Tahoe hiking: Longer route to Angora Lakes offers fun challenge | SierraSun.com

Tahoe hiking: Longer route to Angora Lakes offers fun challenge

Anthony Gentile
A kayaker cuts across the water at Angora Lakes Resort, which sits on the upper of two lakes. The lakes inset from Lake Tahoe’s South Shore can be reached with a two-mile hike for those looking for a challenge.
Anthony Gentile / Tahoe Daily Tribune |

Getting to the trail

From South Lake Tahoe: Take Highway 50 west toward the “Y” before turning onto northbound Highway 89 (Emerald Bay Road). Travel approximately 3 miles, turn left onto Fallen Leaf Road (closed April through November). Follow road around lake for approximately 5 miles, parking available near Fallen Leaf Chapel and fire station.

From Tahoe City: Take southbound Highway 89 at the Wye, then travel south roughly 27 miles, past Emerald Bay, and take a right onto Fallen Leaf Lake Road.

SOUTH LAKE TAHOE, Calif. — Angora Lakes offer a wealth of recreational opportunities on the water inset from Lake Tahoe’s South Shore. The upper lake also serves up the most famous lemonade in Tahoe.

Driving to a short hike puts Angora Lakes easily within reach, but for those that want to truly earn their lemonade a greater challenge awaits. A two-mile hike from Fallen Leaf Chapel features challenging terrain and elevation gain on the way to the Angoras — and views of Fallen Leaf Lake and Lake Tahoe early on.


A steep start sets the tone for the first half of the hike, which gets going on a narrow trail with loose granite throughout. Keep eyes on the trail while plotting the next step, but make sure to glance at Fallen Leaf as the hike winds upward.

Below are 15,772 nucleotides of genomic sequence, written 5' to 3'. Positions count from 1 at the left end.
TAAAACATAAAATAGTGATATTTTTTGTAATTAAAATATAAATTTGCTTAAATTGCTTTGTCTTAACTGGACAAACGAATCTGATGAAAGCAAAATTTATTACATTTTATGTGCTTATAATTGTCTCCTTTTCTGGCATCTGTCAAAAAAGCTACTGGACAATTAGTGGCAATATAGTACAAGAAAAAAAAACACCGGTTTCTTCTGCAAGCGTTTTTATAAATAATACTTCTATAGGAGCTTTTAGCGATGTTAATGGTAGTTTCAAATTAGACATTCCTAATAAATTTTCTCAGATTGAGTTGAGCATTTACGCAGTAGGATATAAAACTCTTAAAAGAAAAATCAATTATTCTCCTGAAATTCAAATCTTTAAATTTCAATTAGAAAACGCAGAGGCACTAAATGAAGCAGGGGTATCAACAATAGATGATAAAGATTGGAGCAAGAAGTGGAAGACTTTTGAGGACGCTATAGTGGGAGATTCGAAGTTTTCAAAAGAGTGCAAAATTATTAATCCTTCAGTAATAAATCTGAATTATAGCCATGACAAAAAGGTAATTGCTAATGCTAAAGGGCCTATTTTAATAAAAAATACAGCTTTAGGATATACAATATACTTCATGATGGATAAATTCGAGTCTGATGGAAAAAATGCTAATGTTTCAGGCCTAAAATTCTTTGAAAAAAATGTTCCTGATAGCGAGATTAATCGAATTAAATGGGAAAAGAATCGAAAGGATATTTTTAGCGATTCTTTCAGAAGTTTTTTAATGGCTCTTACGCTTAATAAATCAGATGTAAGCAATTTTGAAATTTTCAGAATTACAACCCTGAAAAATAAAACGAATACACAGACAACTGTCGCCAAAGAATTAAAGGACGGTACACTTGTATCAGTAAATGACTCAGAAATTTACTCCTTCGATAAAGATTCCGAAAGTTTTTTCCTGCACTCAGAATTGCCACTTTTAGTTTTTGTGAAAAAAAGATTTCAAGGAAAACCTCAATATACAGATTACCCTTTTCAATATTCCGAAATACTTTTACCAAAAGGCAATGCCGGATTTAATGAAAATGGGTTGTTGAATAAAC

A little more than a quarter-mile into the trek, Fallen Leaf Lake comes further into view — offering a great chance to see it along with Lake Tahoe in the distance. The trail eventually turns away from the lake, beginning a steeper ascent amidst raspberry bushes.


The trail becomes less rocky and widens at the half-mile mark, but the climbing continues. Shaded switchbacks wind upward before coming to a plateau a little less than a mile into the hike.


A parking lot appears after about a mile, and will typically be full of circling cars during summer. Walk right on through the lot, follow signs toward Angora Lakes Resort, and don’t second-guess the decision to hike instead of driving.


A dirt road leads from the parking lot to Angora Lakes, and the hike concludes with a mile of gradual decent to the resort. Pass by the first lake and stop for a picture, a snack — and a quiet locale.


The bigger of the two Angora Lakes is home to a resort, which has a store that features kayaks, rowboats and stand-up paddleboards for rent. It also has snacks, sandwiches and Angora’s Famous Lemonade — a sweet, tart organic refreshment served in cups and pitchers that pairs well with admiring the scenery.


Sit on the shore and enjoy the lake that sits in a bowl between high-rising alpine terrain, or take a dip. While the upper Angora features one main shoreline, those looking to explore can take a watercraft across the lake, which spans roughly 1,000 feet.


Trail to Angora Lakes parking lot is narrow with steep elevation gain, and is a mix of loose granite and dirt with both sunny and covered areas. Trail from parking lot to lakes is a wide dirt road with moderate elevation gain. Above hike was 4 miles round-trip, can be completed in 2-3 hours.